Why the King James Version?

The King James Version(KJV) of the Holy Bible is 391 years old (in 2002). Some may wonder why Drew's Animals chose this version for their site since many more modern versions are available. While these versions are easier to read there are two principles that our decision was based on.
First: Copyright Permission
All modern translations have been developed through the hard work of translators and scholars. In order to protect the time, money, and effort invested in these works, they have been copyrighted. Without written permission it is illegal for anyone to reprint these versions, even for free purposes like the Drew's Animals site.

Since the King James Version was completed in 1611, copyright laws had not been developed yet and, therefore, the text of the King James has never and will never be copyrighted. This means we don't need any permission to reprint the text of this Bible. There is no royalty to pay and no terms under which we must comply to publish this text online.

Second: Wide-spread Use
Even after more than 300 years, the King James Version is still the most widely used English Bible in world. It has been printed over and over again by many different publishers and in many different formats and bindings. It is more likely that a user will have a KJV Bible in their home than any other version. This is an advantage, since users may study the Biblical text off-line or on-line without having to struggle through a "change of wording" caused by different translations.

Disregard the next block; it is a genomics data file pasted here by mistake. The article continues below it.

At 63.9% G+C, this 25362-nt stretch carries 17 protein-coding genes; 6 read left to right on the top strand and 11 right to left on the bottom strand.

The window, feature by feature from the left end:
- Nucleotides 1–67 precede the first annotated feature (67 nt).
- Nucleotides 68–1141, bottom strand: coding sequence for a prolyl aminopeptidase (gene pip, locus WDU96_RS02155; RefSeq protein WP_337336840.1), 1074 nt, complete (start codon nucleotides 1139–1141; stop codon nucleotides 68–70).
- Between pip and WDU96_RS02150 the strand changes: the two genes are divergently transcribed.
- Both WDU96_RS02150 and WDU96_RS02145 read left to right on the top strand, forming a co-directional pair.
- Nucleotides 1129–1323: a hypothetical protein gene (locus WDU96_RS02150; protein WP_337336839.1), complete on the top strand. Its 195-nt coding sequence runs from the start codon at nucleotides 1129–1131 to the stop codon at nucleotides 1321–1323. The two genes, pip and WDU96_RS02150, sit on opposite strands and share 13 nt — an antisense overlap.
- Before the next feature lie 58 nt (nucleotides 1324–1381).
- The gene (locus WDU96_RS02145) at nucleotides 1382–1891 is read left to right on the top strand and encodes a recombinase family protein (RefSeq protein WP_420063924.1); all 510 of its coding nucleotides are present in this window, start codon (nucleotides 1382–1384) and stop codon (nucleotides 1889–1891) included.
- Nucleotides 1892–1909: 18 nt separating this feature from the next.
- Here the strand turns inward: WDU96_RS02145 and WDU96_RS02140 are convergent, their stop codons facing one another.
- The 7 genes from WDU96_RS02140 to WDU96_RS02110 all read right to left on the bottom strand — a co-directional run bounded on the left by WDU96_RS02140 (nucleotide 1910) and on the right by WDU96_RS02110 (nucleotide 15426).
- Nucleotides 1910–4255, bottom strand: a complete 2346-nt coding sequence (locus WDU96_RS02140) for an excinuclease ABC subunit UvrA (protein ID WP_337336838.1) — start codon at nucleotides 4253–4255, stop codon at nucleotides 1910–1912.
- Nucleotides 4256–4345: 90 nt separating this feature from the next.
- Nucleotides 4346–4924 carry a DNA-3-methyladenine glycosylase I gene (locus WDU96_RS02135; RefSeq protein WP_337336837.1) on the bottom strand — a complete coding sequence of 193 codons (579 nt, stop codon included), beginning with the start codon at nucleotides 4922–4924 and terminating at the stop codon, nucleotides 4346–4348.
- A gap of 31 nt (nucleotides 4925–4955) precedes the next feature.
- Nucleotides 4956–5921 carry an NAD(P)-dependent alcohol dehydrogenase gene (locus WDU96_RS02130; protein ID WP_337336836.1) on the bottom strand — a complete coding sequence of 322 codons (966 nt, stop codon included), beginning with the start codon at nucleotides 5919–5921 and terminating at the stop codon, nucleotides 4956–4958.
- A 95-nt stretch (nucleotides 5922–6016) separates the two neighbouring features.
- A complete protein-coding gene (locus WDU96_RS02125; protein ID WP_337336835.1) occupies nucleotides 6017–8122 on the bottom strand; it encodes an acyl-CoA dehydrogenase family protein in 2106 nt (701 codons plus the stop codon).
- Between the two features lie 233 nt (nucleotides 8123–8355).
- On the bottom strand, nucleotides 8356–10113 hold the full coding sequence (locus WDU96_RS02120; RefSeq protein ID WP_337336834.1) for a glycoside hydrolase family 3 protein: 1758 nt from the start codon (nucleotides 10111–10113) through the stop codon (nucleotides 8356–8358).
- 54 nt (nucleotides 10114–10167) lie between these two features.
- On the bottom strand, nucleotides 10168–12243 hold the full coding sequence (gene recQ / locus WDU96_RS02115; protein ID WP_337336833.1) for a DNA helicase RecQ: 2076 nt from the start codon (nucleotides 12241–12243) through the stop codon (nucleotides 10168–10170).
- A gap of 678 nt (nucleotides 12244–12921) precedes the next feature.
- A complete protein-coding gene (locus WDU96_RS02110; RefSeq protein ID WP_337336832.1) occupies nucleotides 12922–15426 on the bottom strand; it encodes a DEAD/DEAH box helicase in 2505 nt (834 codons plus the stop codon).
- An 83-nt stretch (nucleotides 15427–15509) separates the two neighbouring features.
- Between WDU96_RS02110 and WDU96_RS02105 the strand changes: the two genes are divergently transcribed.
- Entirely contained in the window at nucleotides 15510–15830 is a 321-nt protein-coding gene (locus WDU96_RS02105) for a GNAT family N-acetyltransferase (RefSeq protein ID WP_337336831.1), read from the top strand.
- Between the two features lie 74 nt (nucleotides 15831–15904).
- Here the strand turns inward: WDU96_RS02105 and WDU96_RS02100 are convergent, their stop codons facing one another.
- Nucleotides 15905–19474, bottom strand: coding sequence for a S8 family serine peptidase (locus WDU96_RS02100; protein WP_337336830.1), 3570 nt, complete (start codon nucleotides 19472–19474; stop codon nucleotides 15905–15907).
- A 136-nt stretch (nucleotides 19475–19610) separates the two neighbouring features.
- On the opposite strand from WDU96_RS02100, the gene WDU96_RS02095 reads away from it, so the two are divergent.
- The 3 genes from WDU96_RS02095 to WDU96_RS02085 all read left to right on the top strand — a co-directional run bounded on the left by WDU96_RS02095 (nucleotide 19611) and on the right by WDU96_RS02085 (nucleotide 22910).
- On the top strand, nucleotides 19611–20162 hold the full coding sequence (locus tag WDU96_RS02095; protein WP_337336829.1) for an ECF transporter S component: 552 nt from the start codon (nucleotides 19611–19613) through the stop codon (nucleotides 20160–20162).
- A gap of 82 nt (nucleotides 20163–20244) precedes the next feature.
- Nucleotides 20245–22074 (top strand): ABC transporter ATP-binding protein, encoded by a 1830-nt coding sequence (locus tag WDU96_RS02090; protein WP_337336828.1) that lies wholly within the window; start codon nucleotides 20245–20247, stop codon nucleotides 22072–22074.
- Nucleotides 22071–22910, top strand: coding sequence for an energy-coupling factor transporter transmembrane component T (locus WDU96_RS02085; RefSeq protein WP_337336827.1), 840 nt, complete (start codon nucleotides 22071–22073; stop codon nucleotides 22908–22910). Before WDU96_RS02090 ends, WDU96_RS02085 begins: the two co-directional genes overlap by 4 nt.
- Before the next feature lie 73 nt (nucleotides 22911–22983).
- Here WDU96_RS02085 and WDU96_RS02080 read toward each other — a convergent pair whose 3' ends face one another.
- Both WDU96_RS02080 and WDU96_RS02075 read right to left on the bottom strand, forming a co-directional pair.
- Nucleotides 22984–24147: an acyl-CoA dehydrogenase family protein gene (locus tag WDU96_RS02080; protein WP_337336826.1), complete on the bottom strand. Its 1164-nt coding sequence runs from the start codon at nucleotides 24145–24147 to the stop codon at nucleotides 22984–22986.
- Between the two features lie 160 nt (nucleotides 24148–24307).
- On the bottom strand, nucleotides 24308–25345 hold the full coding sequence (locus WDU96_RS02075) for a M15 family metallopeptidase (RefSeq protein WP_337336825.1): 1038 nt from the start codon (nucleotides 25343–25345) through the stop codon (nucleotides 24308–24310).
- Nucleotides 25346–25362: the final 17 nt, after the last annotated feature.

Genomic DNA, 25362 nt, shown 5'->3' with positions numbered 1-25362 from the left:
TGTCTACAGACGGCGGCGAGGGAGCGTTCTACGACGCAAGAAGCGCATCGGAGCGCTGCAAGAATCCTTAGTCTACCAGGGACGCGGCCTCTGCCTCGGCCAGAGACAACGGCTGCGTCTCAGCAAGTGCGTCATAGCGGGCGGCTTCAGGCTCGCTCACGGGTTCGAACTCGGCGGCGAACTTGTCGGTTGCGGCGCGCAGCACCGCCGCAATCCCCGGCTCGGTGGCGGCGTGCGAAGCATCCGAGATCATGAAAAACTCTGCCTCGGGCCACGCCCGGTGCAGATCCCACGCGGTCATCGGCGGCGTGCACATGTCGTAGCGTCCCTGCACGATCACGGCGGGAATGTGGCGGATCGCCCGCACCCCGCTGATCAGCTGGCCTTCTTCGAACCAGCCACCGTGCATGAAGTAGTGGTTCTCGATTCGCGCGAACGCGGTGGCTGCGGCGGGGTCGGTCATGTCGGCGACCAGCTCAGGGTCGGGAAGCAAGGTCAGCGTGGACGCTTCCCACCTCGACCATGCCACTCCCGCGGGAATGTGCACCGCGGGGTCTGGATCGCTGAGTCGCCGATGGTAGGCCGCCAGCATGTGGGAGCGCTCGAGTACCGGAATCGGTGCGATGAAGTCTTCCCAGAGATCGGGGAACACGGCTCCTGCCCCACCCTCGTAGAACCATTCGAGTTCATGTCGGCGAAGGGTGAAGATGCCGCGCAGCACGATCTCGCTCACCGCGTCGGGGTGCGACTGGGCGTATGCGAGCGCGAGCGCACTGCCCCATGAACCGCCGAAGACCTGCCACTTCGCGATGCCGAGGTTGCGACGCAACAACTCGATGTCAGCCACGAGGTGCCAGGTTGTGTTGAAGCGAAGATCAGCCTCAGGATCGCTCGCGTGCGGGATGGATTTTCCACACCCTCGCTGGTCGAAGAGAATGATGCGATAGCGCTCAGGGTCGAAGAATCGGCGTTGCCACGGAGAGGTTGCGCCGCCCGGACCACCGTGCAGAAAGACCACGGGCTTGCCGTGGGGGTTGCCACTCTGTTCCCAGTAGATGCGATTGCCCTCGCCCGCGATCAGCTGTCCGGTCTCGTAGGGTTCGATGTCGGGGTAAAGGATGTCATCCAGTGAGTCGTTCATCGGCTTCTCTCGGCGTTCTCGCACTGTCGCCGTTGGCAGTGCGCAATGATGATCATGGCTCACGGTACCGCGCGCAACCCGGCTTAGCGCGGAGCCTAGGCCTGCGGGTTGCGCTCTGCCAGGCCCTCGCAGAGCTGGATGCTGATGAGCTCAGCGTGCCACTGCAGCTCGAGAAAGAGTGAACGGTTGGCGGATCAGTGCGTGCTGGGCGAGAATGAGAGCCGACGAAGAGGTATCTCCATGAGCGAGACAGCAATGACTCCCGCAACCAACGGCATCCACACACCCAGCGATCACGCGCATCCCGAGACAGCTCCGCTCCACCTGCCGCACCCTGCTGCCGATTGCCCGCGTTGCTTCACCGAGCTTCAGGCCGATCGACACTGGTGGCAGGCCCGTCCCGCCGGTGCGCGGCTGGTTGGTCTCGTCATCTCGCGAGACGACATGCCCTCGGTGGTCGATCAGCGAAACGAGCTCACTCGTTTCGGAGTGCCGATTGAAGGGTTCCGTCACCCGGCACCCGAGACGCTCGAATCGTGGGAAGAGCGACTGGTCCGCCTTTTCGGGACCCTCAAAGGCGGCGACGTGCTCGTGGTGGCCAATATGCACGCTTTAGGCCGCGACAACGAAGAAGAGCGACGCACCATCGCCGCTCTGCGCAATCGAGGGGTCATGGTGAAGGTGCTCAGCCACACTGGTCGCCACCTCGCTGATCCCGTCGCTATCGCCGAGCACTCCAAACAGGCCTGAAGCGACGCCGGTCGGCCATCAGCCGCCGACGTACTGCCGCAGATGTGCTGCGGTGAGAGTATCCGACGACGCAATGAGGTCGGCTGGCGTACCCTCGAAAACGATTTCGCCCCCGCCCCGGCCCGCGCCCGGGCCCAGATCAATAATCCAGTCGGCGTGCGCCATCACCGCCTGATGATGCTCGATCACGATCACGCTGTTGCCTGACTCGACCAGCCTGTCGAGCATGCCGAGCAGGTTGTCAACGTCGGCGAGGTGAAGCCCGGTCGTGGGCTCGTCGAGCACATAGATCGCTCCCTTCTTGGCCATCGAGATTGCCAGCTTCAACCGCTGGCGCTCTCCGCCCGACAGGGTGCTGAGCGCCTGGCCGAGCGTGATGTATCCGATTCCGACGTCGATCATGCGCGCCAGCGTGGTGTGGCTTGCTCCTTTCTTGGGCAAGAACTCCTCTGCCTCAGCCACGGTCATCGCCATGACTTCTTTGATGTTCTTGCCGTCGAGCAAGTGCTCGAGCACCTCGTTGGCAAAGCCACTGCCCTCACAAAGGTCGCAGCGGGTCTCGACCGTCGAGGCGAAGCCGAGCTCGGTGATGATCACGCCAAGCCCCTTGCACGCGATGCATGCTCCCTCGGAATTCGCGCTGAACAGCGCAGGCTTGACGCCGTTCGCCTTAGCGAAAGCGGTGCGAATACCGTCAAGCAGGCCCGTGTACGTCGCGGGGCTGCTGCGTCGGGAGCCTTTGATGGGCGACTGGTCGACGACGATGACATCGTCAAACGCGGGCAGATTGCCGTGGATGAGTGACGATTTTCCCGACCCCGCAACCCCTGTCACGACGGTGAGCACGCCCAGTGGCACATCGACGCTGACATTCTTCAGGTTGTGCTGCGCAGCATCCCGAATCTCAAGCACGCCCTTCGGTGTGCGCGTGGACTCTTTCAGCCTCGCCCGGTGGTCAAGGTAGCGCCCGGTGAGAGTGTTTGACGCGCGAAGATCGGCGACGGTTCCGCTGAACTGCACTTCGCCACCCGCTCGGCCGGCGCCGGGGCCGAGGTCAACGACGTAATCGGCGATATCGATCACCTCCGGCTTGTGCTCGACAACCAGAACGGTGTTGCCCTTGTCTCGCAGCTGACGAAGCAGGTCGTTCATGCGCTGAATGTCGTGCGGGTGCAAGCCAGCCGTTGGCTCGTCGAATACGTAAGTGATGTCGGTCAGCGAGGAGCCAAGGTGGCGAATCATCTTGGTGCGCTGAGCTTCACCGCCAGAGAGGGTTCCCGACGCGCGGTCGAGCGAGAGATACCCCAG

Drew's Animals recommends that serious students follow along in multiple versions (the KJV, and others off-line in their home) to get the most out of the Biblical text. The original text of the Bible was written in Hebrew (Old Testament), Aramaic (Old Testament), and Greek (New Testament). As in any translation, there are differences between English and the original language that will be resolved differently by individual translators. The differences in wording may also help to uncover previously overlooked information simply by sounding fresh to the reader.